Photo of Sen. Elizabeth Warren by Katherine Taylor for the U.S. Department of Labor
Sen. Elizabeth Warren is convinced that capitalism is broken. But don’t worry – she and her fellow Democrats are here to fix it.
The Massachusetts senator recently penned an op-ed for The Wall Street Journal, which opened this way: “Corporate profits are booming, but average wages haven’t budged over the past year. The U.S. economy has run this way for decades, partly because of a fundamental change in business practices dating back to the 1980s.” Warren has thus introduced a campaign plank, also known as a bill, to “fix” the problem that corporations are run for benefit of those who invest in them.
The legislation would require companies with greater than $1 billion in revenue to get a federal charter and thereafter to serve interests of “all major corporate stakeholders,” in addition to those of shareholders. Workers at such companies must control at least 40 percent of board seats, and it becomes incumbent upon the company and its board to address a literal universe of local and global concerns in its operations, all supposedly for the greater good.
Warren’s proposal did not arrive in isolation. Recently many Democrats have begun to embrace a preferred economic model that is no longer recognizably capitalism. This has been an undercurrent in the party for even longer, but it was deliberately suppressed during the presidencies of Bill Clinton and Barack Obama. Even in Obama’s time, however, it would sometimes crop up. Consider the then-president’s speech during the 2012 campaign in which he said, “If you’ve got a business – you didn’t build that.” As I wrote at the time, the president wasn’t wrong that businesses are joint enterprises; he was simply wrong in assigning the credit. Regardless of his rhetorical intentions, “you didn’t build that” haunted Obama throughout the rest of his re-election campaign.
The shift within the Democratic Party becomes evident when you consider Hillary Clinton’s evaluation in May 2018 that she may have lost the presidency in 2016 partly because she was too much of a capitalist. “It’s hard to know, but I mean if you’re in the Iowa caucuses and 41 percent of Democrats are socialists or self-described socialists, and I’m asked ‘Are you a capitalist?’ and I say, ‘Yes, but with appropriate regulation and appropriate accountability.’ You know, that probably gets lost in the ‘Oh my gosh, she’s a capitalist!’” Clinton said during an interview.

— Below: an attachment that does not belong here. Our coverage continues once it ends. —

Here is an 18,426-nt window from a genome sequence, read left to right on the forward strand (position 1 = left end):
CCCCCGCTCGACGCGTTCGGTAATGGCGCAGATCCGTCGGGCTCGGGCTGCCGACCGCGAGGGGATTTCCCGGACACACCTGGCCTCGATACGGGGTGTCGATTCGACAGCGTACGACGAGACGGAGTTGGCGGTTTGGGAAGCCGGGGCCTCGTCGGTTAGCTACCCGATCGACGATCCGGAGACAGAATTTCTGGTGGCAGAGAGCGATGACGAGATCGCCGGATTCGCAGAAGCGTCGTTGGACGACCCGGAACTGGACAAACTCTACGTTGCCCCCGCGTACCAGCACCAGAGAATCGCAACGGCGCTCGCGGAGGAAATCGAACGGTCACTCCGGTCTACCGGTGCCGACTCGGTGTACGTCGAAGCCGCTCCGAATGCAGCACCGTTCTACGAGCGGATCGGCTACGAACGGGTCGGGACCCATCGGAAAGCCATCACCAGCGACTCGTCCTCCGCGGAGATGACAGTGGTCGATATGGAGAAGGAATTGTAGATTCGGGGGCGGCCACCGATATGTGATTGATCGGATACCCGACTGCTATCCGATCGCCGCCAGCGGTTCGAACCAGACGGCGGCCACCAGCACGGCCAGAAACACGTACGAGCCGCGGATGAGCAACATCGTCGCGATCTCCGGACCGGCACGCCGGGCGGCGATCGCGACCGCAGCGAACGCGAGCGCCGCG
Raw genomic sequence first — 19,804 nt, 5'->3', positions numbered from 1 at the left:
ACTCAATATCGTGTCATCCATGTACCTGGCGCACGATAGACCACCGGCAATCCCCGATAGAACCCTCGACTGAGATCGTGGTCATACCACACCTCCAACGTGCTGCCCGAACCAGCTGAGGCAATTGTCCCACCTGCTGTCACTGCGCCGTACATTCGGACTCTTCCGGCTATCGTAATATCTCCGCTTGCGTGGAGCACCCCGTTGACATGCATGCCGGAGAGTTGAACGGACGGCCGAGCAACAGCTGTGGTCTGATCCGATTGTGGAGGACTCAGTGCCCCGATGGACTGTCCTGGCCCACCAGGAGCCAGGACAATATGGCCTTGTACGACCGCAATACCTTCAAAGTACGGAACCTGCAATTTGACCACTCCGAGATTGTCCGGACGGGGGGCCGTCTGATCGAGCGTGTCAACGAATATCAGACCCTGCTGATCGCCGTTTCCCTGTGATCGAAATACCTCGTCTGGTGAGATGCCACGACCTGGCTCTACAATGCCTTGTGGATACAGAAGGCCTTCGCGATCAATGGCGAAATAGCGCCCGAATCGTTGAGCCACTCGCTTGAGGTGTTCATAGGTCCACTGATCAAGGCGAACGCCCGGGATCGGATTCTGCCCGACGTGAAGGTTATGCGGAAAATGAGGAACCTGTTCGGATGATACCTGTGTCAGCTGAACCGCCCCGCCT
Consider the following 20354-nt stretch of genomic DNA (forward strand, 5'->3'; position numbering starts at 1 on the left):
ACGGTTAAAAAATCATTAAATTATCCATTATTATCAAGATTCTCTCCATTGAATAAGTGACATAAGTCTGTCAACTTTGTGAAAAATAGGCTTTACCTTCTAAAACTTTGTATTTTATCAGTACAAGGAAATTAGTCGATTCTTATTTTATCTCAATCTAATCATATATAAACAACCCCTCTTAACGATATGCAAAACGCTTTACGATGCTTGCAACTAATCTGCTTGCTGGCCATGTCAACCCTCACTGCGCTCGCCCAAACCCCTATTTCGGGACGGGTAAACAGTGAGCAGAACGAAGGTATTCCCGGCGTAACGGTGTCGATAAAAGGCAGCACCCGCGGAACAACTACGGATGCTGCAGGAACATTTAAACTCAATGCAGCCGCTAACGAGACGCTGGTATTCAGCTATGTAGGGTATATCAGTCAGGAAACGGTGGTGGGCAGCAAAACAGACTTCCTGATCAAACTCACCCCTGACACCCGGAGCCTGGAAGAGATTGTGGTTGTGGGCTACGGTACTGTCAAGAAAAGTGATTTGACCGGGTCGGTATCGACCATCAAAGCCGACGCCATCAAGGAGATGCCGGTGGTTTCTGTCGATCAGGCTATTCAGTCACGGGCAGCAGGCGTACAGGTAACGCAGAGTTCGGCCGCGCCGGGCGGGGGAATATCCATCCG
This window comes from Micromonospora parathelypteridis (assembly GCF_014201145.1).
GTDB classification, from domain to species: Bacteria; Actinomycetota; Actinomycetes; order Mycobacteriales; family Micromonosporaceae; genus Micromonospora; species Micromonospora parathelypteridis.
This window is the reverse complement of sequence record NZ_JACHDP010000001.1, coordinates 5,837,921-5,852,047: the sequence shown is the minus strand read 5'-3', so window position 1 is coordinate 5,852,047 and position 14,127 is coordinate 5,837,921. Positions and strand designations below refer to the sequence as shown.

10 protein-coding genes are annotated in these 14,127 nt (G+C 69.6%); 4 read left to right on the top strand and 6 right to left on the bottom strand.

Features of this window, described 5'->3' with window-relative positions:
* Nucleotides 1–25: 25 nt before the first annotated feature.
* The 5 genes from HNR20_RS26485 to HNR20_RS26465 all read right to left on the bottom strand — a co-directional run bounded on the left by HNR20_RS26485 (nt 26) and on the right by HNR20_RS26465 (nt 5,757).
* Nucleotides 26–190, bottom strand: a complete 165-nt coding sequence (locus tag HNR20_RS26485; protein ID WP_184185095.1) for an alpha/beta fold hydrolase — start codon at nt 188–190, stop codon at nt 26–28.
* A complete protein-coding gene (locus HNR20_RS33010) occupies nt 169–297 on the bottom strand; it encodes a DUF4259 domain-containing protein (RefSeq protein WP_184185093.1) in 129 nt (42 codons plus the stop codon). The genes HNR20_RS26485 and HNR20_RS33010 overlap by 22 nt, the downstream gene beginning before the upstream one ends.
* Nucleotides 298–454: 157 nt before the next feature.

This from a candidate who spoke out against “quarterly capitalism” as early as 2015, in a speech at New York University. But while her comments have an air of Monday-morning quarterbacking, there is one compelling support for her argument: Bernie Sanders. Clinton did – barely – win Iowa’s first presidential caucus, but it was the beginning of a long and contentious primary process. And, even after Clinton secured her party’s nomination, she struggled to win over Sanders’ supporters, some of whom voted for Trump, some of whom voted for a third-party candidate, and many of whom stayed home on Election Day.
In the aftermath of Sanders’ surprising primary traction, even though he ultimately lost the nomination, the anti-capitalist wing of the Democratic Party has gone from quiet murmur to bold statement. Alexandria Ocasio-Cortez, who upset incumbent Congressman Joe Crowley in a New York primary in June, has become something of a spokeswoman for “democratic socialists.” New York gubernatorial candidate Cynthia Nixon has also described herself this way, and the Democratic Socialists of America report membership growth from 6,000 in mid-2016 to more than 45,000 today. (While Sanders also describes himself as a democratic socialist, he is not affiliated with the DSA.) This is a small group by national standards, but they have quickly gained visibility.